Elliptical galaxies : fundamental relations, environmental effects and peculiar motions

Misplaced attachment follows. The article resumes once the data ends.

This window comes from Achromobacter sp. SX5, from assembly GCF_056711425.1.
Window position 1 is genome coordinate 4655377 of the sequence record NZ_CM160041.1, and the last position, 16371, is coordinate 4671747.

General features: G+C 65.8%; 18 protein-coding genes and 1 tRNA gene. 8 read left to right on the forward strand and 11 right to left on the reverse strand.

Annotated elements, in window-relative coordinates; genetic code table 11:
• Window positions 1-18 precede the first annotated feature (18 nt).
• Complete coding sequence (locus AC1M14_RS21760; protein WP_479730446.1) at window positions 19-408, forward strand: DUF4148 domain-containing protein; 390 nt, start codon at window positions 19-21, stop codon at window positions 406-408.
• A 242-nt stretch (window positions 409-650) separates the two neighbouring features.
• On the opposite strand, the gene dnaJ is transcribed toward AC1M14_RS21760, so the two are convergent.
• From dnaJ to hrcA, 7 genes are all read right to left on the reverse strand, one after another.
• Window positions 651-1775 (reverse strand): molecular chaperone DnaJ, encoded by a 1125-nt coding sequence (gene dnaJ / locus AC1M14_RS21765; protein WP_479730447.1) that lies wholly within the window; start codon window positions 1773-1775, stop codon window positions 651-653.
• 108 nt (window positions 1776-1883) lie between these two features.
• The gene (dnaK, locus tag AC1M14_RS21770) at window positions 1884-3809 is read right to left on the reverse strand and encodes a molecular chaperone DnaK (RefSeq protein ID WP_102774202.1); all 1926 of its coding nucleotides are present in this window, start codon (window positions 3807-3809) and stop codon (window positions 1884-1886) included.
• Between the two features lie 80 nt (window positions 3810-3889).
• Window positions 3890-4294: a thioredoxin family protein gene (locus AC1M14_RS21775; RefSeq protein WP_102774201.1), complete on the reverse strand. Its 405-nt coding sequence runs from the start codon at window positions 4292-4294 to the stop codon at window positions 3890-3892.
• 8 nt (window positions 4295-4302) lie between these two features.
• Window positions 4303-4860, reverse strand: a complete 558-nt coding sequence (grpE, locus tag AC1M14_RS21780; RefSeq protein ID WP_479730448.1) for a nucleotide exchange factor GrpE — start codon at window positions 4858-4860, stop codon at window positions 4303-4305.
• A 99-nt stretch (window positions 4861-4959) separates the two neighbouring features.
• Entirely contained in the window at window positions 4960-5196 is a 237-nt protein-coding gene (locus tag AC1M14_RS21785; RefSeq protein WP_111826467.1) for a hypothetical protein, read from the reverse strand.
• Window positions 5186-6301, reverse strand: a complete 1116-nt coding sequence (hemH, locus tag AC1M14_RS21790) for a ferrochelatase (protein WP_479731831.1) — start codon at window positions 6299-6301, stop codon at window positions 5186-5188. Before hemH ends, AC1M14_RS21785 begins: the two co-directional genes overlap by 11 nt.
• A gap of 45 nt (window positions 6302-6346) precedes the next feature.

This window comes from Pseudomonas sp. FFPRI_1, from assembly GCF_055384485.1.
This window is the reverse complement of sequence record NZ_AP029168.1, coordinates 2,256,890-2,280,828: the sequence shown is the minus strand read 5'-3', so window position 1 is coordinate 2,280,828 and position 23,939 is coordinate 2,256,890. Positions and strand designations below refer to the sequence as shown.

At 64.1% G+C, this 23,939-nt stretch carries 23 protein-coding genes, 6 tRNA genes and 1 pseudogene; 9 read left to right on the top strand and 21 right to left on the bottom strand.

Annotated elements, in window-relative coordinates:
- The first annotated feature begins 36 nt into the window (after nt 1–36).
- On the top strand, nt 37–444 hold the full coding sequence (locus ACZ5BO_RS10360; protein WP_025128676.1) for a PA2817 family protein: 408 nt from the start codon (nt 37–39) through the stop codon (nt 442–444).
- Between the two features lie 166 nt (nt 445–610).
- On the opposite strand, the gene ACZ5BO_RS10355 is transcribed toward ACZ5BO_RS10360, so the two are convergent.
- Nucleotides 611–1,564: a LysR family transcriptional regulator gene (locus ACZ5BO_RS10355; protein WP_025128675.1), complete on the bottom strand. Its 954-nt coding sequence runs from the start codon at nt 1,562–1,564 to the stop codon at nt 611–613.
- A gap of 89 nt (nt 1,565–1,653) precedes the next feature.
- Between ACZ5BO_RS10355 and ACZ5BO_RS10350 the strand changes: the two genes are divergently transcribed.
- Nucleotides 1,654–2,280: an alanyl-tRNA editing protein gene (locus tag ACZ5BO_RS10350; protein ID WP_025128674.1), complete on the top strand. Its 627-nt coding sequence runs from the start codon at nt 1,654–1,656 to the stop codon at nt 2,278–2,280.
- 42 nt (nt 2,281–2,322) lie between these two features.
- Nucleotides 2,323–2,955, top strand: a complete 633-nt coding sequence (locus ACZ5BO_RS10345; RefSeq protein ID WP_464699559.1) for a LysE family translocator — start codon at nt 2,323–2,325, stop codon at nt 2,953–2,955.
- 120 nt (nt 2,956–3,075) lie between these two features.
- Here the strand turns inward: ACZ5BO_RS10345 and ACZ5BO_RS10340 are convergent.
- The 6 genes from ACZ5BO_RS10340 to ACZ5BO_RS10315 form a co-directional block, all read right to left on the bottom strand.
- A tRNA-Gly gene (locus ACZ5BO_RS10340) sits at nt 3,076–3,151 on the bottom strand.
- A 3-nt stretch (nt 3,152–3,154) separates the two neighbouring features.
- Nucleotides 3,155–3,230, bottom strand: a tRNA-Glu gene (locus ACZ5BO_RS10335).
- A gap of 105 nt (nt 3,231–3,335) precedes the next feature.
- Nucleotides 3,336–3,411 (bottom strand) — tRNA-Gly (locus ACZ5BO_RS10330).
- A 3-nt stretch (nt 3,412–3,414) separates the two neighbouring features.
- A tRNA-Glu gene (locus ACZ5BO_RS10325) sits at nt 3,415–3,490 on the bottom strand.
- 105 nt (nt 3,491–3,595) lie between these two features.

This thesis investigates the reliability of the D - σ and D - Mg(_2) distance indicators for elliptical galaxies. In particular, we test whether these empirical correlations are affected by differences in the stellar populations of elliptical galaxies associated with their environment. Our final goal is to assess the reality of the large peculiar velocities measured in the local universe as derived using these relations. Our galaxy sample includes ellipticals located in high and low galaxian density regions. The cluster sample is mainly based on new observations of ellipticals in Coma, Abell 2199 and Abell 2634, while the field sample is selected from the literature. For each galaxy we list measurements of the effective radius, effective surface brightness, photometric diameter, velocity dispersion and magnesium index. We first develop a phenomenological framework of galaxy properties that describes all empirical correlations for spheroidal systems, including both giant and dwarf ellipticals. Despite the wide variety of observed correlations, we show that only three provide independent information on the overall structure and metal abundamce of these systems. These three 'fundamental relations' can be expressed in terms of physical variables assuming that both the galaxy mass-to-light ratio (M/L) and the ratio between the effective radii of the dark and luminous matter distributions (R/R(_e)) depend on the mass of the galaxy. The structure of elliptical galaxies is then determined by both the virial theorem and aa intrinsic mass-radius relation. The metallicity of their stellar populations in turn is a function of the galaxy velocity dispersion alone. We compare this framework with a theoretical scenario of galaxy formation that combines the hierarchical clustering and the galactic wind models. This picture provides a consistent explanation of the fundamental relations of all elliptical galaxies assuming R/R(_e) ~ constant for dwarf ellipticals while, for giant ellipticals, we find that R/R(_e) must be a decreasing function of galaxy mass. Our framework strongly suggests that this dependence of R/Re on galaxy mass is the only difference between the two galaxy families. We then study the effect of the environment on the D - σ and D - Mg(_2) distance indicators by comparing ellipticals that reside in the core of the Coma cluster with those in the cluster halo. By studying the variations within one cluster, we avoid the difficulty of decoupling effects induced by distance errors from those due to real environmental differences. We find that ellipticals located in the outer, low-density areas of the Coma cluster have D diameters that are, on average at a given σ or Mg(_2), 10% or 30% larger than their counterparts in the cluster core. Using galaxy evolution models we demonstrate that this effect is consistent with the presence of an intermediate age stellar component in some halo ellipticals. We use the framework of galaxy properties in combination with galaxy evolution models to design a new age-independent distance indicator for ellipticals. This relation allows distances to be estimated with an uncertainty of ~20% and is independent of age/environmental effects. We also offer a simple explanation of the trends observed in the D - σ versus D -Mg(_2) residuals plot. Finally, we use our new distance indicator to readdress previous measurements of peculiar velocities in both the cluster and field environments. For Abell 2199 and Abell 2634 ellipticals, we show that the new distance estimates are in good agreement with those derived using the D - σ and D - Mg(_2) relations. Both clusters are found to have peculiar velocities which are not significantly different from zero. However, when the new distance indicator is applied to field ellipticals we find that the age/environmental effect translates into a spurious positive component of the local peculiar velocity field as derived from D - σ and D - Mg(_2). This effect may provide a simple explanation of the large positive peculiar motions observed towards the Great Attractor.